Density Functional Theory


Historically important publications on DFT

References of integration methods over the Brillouin zone

Accompanying literature

  • ABC of DFT by Kieron Burke (pdf)
  • R. Martin: Electronic Structure, Basic Theory and Practical Methods (ub, amzn)

Problem Sets

Depending on the set, you will have a certain amount of time to work out a solution. For each topic (=group of sets, like EMP and DFT for He) you have to write a detailed scientific report on how you solved the problem. This report should also contain utilized references (text books, publications etc.) as well as a documentation/manual of your code and the answers to the questions you find in the set materials.

Code assignments should be written in python, so there is no need to ensure proper compilation on arbitrary hardware. Since support for python 2.x will be stopped as of 01/01/2020, you should write your code in python 3.x. All necessary libraries are installed in GEL-0032 if you prefer not to use your own laptop.

For your own mental health, write clean code. It will save you tons of time.
Not kidding! ;-)

Materials for problem sets

Empirical Pseudo Potentials:
Theory + Fourier Grid
Empirical Pseudo Potentials:
Primitive Cells & E-Cut-Off
Empirical Pseudo Potentials:
Density Functional Theory I:
Radial Schrödinger Equation
Density Functional Theory I:
Hartree Potential


Density Functional Theory II:
Important Concepts
 old sheet 
Density Functional Theory II:
Exchange and Correlation,
Local Density Approximation
 old sheet 
Density Functional Theory III:
LAPW Approach for Periodic Bulks
>>> NEW <<<DFT Cheat Sheet

Python Source Code

Your submitted python source files should be complient with the PEP8 standard. You can ensure this by running a so called linter over your source files re-formatting the content according to certain style guides. 

Two standard tools are flake8 and autopep8. You can install both on your linux machine via
#> pip install flake8; pip install autopep8
Both tools are already installed on all (linux) systems in the computer cabinet GEL-0032.

Running flake8 will only tell you style mismatches it finds in your code, whereas autopep8 will re-format your soure file in place (i.e. overwrite the original file).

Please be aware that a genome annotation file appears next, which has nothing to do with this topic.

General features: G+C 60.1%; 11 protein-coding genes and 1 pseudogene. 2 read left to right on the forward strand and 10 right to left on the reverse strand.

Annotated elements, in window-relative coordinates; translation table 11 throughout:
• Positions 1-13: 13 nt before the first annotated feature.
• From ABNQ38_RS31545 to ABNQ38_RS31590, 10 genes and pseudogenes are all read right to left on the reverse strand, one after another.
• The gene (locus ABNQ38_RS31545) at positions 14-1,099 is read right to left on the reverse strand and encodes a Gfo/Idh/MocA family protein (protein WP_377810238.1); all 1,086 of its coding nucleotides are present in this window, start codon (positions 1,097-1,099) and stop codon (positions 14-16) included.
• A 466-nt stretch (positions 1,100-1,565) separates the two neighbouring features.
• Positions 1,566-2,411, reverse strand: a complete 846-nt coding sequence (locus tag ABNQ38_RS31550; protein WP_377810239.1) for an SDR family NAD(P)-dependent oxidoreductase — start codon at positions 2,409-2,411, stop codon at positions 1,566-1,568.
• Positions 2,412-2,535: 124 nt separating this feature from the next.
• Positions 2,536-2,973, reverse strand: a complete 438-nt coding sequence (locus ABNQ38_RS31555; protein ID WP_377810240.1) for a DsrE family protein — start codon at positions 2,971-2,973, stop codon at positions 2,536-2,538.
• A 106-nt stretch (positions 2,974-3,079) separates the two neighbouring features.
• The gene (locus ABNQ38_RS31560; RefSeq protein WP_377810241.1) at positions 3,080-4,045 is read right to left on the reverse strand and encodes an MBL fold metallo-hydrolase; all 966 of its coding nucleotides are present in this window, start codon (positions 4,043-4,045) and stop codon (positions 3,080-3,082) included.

Alternatively to autopep8, you can use black or YAPF.

I recommend to simply let autopep8 (or any alternative) handle all the reformatting for you. For an example python file, run:
#> autopep8 --aggressive --in-place
or (-l 79 ensures a maximum line-length of 79 characters):
#> black -l 79

For Windows users, I recommend to install anaconda or, even better, use the new Linux subsystem for Win10 (see below).

When working directly in a python shell for e.g. debug reasons, I highly recommend using ipython (Interactive Python) instead of the plain default python shell.

For setting breakpoints in a script use
| import IPython
| # -- your code --
| # next line will stop executing your script and drop into an ipython shell, where
| # you can do your debug stuff; quit via Ctrl+C and resume script
| IPython.embed()
| -- more of your code --

Linux Subsystem on Windows 10

Owners of Win10 can make use the Linux subsystem. This way you can use e.g. a Debian/Ubuntu/Suse Linux within your Windows installation without having to install it in a virtual environment like VirtualBox.

Requirements: at least Windows 10 build 16237


  1. Open a PowerShell with administrator priviledges and enter
    Enable-WindowsOptionalFeature -Online -FeatureName Microsoft-Windows-Subsystem-Linux
  2. Restart computer
  3. Open windows store, then choose and install one of the available Linux distributions. I recommend either Debian or Ubuntu.
  4. Open a Linux subsystem shell, update your system and install python
    #> sudo apt update && sudo apt upgrade
    #> sudo apt install ipython ipython3 python-autopep8 flake8

LaTeX template

You can download and use this LaTeX template for your final reports on the two assignment subjects "EPP" and "DFT". In case you don't have the DejaVu font package installed on your system, either get it here or change the related line in the header source to any other available font (see below).

Lines you can change in header.tex(*) according to your needs:

  • \documentclass[..., twoside=true/false, ...]
  • section "code inclusion configuration" (e.g. colors, numbered lines, etc.)
  • \newfontfamily\listingsfont(line)[...]{YOUR_FONT_NAME_HERE}

Your main working area is main.tex or, in case you prefer separate files for each section + include-statements, section_name.tex as created by yourself.

The template is optimized for being processed with the XeTeX compiler. Usually, you can change the compiler in the settings menu of your preferred IDE. 

The pdf output should look like this.

(*) Don't look too closely into this file. It certainly will not win the 'most-beautiful-or-readable-code-prize', but it does its job.

Literature for problem sets

  • J. M. Thijssen: Computational Physics (ub, amzn)
  • R. Groß, A. Marx: Festkörperphysik (ubamzn)
  • M. Cohen, S. Louie: Fundamentals of Condensed Matter Physics (ub, amzn)
  • E. Engel, R. M. Dreizler: Density Functional Theory (ub, amzn)
  • G. Giuliani / G. Vignale: Quantum theory of the electron liquid (amzn)
  • H. Eschrig: The fundamentals of density functional theory (pdf)
  • D. J. Singh, L. Nordström: Planewaves, pseudopotentials, and the LAPW method (ub, amzn)